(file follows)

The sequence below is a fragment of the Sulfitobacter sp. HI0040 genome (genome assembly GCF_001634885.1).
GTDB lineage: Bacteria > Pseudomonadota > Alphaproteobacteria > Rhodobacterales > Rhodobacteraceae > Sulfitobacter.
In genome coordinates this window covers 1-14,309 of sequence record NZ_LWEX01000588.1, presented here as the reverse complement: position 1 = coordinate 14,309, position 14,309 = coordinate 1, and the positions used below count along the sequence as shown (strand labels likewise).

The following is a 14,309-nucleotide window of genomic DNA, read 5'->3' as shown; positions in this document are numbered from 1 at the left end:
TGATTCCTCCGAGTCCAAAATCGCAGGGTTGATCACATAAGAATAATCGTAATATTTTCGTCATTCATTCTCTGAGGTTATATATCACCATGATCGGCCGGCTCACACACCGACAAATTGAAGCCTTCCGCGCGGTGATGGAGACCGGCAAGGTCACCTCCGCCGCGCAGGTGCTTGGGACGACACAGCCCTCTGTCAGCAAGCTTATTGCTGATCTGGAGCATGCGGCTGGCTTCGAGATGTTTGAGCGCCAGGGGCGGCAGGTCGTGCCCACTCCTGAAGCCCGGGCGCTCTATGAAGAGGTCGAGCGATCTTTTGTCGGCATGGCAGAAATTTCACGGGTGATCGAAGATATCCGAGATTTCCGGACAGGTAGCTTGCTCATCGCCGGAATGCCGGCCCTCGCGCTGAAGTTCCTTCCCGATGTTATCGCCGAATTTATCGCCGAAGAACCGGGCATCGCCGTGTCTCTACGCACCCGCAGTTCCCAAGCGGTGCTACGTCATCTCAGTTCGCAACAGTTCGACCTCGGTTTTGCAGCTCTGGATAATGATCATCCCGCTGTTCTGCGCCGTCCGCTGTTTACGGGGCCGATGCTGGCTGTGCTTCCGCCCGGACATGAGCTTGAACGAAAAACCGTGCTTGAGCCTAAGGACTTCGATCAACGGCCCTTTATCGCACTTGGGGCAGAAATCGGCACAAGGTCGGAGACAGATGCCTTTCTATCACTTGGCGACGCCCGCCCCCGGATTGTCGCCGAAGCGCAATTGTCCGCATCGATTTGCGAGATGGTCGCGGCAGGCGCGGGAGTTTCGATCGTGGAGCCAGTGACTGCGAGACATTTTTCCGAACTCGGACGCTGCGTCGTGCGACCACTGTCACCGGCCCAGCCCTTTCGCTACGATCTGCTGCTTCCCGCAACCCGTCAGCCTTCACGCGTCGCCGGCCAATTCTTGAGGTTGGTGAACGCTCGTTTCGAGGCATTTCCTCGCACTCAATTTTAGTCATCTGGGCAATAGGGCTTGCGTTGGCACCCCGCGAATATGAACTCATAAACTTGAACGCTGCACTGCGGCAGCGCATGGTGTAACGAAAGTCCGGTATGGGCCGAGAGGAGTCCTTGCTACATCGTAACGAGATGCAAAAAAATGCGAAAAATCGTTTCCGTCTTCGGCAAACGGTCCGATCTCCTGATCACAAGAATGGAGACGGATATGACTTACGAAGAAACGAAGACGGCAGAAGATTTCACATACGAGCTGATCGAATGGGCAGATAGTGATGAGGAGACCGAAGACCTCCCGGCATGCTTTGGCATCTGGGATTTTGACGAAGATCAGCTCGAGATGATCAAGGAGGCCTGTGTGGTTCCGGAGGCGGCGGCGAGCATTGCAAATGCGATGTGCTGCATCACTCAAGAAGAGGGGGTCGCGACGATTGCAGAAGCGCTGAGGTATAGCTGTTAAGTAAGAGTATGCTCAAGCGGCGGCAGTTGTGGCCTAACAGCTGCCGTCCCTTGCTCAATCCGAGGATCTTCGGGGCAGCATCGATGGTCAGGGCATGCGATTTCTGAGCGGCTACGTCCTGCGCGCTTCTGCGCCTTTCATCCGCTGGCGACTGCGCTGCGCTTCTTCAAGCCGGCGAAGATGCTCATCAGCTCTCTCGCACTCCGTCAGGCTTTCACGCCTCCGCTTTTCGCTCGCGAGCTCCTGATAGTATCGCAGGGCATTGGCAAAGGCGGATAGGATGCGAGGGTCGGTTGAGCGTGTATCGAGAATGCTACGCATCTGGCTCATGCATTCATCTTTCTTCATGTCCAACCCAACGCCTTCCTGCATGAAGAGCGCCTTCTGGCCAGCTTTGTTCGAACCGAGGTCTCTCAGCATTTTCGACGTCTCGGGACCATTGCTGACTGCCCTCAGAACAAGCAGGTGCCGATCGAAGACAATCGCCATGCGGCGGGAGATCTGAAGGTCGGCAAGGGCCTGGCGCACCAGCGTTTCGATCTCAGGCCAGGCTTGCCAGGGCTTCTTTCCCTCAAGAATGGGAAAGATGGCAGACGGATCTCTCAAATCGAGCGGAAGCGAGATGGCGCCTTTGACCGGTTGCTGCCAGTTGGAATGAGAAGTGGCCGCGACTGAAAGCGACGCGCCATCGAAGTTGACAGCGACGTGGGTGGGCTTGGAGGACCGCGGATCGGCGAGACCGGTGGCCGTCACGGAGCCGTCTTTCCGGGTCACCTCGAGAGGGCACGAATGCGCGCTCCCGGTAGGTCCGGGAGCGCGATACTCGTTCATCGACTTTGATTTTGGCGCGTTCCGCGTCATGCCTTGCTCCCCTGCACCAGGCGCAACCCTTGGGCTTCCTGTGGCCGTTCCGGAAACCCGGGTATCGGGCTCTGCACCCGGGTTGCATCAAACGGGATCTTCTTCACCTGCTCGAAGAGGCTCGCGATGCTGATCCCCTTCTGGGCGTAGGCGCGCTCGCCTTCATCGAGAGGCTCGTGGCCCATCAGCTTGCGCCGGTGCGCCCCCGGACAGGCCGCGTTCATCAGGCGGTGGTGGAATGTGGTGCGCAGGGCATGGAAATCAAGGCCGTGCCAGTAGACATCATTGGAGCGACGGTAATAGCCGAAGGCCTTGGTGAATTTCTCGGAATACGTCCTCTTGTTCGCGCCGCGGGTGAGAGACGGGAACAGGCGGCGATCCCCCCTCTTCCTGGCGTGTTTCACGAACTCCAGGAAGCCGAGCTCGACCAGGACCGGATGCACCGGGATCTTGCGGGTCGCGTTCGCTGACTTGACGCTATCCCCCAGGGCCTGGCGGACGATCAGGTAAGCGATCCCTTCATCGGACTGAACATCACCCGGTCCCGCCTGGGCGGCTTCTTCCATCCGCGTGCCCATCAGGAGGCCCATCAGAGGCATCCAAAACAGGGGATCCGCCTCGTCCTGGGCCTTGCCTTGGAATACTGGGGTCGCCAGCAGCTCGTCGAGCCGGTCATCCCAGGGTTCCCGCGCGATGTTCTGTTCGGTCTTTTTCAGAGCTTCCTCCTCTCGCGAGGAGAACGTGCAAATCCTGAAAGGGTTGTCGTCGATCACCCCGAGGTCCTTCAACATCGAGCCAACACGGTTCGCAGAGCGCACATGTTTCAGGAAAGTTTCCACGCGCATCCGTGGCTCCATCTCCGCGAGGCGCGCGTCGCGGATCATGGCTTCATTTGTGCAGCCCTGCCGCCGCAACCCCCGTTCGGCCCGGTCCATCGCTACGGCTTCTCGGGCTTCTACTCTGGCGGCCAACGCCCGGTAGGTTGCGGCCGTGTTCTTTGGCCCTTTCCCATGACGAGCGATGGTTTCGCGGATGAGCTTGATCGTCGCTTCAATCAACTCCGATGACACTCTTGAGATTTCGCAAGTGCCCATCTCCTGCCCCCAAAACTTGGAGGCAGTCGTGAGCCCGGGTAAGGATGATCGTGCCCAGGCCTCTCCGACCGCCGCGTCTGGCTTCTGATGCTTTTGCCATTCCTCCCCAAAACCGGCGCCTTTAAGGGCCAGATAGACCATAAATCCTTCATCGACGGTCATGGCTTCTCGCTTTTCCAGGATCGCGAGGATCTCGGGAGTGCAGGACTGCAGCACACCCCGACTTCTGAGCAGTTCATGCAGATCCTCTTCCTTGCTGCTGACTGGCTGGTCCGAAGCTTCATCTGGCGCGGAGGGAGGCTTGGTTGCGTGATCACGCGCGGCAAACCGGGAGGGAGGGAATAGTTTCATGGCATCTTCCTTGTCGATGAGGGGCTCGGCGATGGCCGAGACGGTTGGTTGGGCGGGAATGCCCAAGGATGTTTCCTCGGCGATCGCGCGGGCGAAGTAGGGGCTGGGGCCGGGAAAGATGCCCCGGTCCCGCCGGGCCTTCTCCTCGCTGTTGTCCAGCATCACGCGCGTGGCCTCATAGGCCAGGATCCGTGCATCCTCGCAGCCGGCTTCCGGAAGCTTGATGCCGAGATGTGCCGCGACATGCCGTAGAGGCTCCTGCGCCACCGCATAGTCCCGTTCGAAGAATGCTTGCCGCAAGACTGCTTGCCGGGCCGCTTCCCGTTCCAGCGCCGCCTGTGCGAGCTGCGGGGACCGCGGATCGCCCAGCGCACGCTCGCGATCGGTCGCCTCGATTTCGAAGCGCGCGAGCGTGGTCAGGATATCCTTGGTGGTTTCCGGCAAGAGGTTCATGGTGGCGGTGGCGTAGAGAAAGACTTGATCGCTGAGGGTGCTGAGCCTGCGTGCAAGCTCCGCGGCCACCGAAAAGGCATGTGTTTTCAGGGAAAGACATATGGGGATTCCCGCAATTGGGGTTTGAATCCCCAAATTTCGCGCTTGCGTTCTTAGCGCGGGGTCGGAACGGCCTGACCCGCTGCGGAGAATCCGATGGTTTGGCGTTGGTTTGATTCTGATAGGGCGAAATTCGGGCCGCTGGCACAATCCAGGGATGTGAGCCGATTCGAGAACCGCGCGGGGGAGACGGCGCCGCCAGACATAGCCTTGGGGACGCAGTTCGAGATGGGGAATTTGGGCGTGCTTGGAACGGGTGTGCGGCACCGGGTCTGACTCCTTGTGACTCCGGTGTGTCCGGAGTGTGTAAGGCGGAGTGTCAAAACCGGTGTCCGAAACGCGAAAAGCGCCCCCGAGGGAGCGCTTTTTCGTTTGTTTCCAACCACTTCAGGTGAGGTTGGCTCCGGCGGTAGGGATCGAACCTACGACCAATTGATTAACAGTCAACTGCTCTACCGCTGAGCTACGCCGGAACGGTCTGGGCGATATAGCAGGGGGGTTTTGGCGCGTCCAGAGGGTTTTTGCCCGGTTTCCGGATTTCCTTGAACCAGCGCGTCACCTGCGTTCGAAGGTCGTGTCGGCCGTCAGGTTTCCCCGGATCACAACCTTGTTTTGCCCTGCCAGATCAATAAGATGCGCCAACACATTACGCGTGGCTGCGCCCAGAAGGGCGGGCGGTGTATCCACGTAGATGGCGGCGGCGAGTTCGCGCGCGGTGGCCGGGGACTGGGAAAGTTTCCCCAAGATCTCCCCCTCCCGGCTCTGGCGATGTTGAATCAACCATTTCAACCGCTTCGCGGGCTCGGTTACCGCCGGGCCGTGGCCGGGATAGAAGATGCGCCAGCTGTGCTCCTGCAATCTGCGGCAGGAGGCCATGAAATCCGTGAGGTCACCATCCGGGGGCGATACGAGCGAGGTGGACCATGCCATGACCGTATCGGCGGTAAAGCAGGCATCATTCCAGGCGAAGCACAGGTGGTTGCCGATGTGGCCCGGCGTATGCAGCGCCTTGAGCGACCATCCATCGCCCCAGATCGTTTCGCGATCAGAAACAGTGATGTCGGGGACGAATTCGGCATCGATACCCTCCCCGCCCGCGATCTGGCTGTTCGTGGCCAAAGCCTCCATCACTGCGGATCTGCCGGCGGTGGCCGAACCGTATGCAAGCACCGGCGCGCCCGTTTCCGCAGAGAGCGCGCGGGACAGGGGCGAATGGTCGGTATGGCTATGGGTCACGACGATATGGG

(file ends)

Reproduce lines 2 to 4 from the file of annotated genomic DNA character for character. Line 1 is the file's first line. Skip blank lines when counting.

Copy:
GTDB lineage: Bacteria > Pseudomonadota > Alphaproteobacteria > Rhodobacterales > Rhodobacteraceae > Sulfitobacter.
In genome coordinates this window covers 1-14,309 of sequence record NZ_LWEX01000588.1, presented here as the reverse complement: position 1 = coordinate 14,309, position 14,309 = coordinate 1, and the positions used below count along the sequence as shown (strand labels likewise).

The following is a 14,309-nucleotide window of genomic DNA, read 5'->3' as shown; positions in this document are numbered from 1 at the left end: